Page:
The new Olympic Channel brings you news, highlights, exclusive behind the scenes, live events and original programming, 24 hours a day, 365 days per year.
On 21 February 1956, 18-year-old Dawn Fraser broke Willy den Ouden's 20-year-old world record for the 100m freestyle.
On 1 December of the same year, Fraser led an Australian medal sweep of the event at the Olympic Games in Melbourne, setting another world record in the process. She gained a second gold medal in leading the Australian team to a world record in the 4x100m freestyle relay and earned a silver medal in the 400m freestyle.
Four years later, at the Olympic Games in Rome in 1960, Fraser repeated her victory at 100m to become the first woman to defend an Olympic swimming title. She also placed fifth in the 400m and picked up silver medals in the medley relay (the first time it was included in the Olympic programme) and in the freestyle relay. On 27 October 1962, Fraser, swimming in Melbourne, became the first woman to break the one-minute barrier for 100m when she covered the longer distance of 110 yards in 59.9 seconds.
At the 1964 Olympic Games in Tokyo, Fraser fought off a stiff challenge from Sharon Stouder of the United States to win the 100m again, becoming the first Olympic swimmer of either sex to win the same event three times. She also gained a silver medal in the freestyle relay and placed fourth in the 400m. While in Tokyo, Fraser was arrested for stealing a flag from the entrance to the Emperor's Palace, but after she apologized, the charges were dropped and the emperor gave her the flag as a gift. In 1988, Fraser was elected to the parliament of New South Wales and served until 1991.
“The Games in Melbourne were one of the most enjoyable experiences of my life; I can still remember walking into the Melbourne Cricket Ground with the Australian team for the Opening Ceremony and listening to the roar from the crowd. Melbourne was also the first time I’d ever swum in a heated pool, which was absolutely fantastic!
The 100m final was very competitive. I wasn’t overly confident, as there were some very good swimmers, such as Lorraine Crapp, and there were some very fast times in the semi-finals. I was hoping that I could do what my coach had asked me to do. Everything went to plan apart from my turn – I did a throwback turn instead of a tumble turn as I was a little bit inexperienced and a little bit scared.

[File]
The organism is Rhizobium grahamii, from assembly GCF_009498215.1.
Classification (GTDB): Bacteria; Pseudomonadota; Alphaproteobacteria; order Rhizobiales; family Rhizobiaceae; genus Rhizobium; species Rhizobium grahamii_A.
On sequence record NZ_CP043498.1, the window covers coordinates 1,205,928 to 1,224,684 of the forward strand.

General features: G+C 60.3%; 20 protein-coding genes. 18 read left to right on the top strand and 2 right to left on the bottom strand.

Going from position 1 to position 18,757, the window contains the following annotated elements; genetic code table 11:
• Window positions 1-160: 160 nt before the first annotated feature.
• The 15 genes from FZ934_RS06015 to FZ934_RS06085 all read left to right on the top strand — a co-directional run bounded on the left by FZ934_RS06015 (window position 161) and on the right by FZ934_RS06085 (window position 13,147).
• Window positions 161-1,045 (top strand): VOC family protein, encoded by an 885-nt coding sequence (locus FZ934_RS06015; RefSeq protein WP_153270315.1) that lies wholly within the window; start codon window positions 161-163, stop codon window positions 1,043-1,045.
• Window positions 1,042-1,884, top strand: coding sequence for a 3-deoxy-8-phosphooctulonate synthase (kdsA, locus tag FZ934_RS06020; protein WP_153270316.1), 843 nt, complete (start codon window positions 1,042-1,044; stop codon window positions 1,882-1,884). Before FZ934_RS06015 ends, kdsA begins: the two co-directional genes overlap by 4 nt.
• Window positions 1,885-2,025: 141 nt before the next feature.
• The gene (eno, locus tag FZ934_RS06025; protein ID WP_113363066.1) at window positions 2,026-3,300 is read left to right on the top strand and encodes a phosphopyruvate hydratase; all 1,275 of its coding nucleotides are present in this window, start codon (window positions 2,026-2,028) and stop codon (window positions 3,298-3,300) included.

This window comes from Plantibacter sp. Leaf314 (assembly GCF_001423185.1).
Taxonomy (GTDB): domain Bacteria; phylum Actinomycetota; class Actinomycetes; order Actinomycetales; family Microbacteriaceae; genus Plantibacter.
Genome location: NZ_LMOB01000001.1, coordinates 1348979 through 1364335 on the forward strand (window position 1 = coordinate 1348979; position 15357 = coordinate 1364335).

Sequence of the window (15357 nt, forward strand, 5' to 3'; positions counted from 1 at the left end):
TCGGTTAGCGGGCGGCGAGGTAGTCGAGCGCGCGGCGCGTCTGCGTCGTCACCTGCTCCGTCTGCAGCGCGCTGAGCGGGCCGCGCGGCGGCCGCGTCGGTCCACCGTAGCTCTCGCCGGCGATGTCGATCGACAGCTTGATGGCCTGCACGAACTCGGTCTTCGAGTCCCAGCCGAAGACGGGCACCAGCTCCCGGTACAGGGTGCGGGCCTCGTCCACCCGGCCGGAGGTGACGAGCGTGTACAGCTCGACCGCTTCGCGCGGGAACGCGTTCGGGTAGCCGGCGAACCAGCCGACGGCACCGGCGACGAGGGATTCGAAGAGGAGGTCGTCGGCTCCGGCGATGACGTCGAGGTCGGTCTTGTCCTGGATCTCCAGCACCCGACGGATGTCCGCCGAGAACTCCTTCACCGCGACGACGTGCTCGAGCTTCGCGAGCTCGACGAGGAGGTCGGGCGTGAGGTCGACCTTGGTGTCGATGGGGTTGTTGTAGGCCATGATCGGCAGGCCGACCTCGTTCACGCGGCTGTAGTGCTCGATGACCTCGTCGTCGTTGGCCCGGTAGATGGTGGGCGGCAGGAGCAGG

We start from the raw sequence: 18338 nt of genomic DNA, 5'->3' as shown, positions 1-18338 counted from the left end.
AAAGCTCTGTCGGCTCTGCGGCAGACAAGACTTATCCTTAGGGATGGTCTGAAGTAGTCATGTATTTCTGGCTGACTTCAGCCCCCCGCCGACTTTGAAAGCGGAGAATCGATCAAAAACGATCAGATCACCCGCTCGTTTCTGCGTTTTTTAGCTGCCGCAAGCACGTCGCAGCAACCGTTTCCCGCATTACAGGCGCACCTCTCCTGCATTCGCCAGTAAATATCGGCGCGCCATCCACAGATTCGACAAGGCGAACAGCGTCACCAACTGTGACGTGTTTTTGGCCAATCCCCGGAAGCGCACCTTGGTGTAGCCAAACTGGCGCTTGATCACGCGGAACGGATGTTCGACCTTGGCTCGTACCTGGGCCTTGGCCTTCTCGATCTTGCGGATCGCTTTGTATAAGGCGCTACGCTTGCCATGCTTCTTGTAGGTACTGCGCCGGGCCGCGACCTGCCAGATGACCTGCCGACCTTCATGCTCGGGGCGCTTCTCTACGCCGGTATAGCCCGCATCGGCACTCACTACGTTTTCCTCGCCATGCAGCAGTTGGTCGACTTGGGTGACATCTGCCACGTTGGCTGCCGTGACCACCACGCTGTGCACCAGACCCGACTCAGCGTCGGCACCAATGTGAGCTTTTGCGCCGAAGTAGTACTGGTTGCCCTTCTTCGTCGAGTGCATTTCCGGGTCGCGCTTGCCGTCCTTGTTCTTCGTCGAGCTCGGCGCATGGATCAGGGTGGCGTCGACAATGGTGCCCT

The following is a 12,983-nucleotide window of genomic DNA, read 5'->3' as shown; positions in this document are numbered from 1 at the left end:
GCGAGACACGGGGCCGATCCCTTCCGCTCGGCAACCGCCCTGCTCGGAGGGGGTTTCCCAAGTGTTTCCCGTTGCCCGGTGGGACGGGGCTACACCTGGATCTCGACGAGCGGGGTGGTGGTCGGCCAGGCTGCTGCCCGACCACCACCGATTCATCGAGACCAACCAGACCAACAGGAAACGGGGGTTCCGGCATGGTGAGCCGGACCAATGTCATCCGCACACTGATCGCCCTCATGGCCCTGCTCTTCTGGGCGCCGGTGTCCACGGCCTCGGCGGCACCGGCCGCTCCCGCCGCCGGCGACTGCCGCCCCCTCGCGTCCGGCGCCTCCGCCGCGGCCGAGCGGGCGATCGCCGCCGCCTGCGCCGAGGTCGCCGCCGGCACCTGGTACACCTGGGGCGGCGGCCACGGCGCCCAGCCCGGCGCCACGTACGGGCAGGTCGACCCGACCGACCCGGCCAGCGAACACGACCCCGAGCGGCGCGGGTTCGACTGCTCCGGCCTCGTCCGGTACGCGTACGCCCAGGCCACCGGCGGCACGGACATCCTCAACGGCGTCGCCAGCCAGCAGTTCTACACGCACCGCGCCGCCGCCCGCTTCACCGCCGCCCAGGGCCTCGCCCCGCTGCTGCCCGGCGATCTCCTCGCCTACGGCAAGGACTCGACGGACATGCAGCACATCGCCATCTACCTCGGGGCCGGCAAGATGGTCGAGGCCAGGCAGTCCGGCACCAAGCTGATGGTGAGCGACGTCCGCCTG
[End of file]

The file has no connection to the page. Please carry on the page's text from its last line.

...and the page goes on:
It was not only phenomenal for me to win that first gold medal for myself, and my country, but also because my parents, my sister and brother-in-law were in the crowd. It was really the first time my mum and dad had seen me swim and I was very proud. Winning silver in the 400m and another gold in the relay was more than I ever expected.
Four years later, in Rome, it was a very different experience. I was under quite a lot of pressure because I was the reigning Olympic champion, but I had planned my race and felt ready. It was almost a relief to win! I knew what I had to do, but I had to be aware of what my competitors were doing. In those days we didn’t have goggles and you had to look for their shadows at the bottom of the pool, but I used to lift my head up so I could see where they were.
After I was chosen for the Olympic team for Tokyo, I was driving home and we had a very bad car accident. My mother was killed and that had a huge impact on my life; I didn’t want to swim any more. I just felt like life wasn’t worth living. My mum had been planning to come to Tokyo to watch me, but now she wasn’t going to be there, so I didn’t feel like going. It was only because of my family and coach that I was able to get my mental state back. I decided that I wanted to win it for mum and that was my inspiration. I had my mum watching over me and that pushed me on. It was very emotional receiving that medal. My first gold in Melbourne will always be the most special because she was there to watch me. Nothing can compare with that.”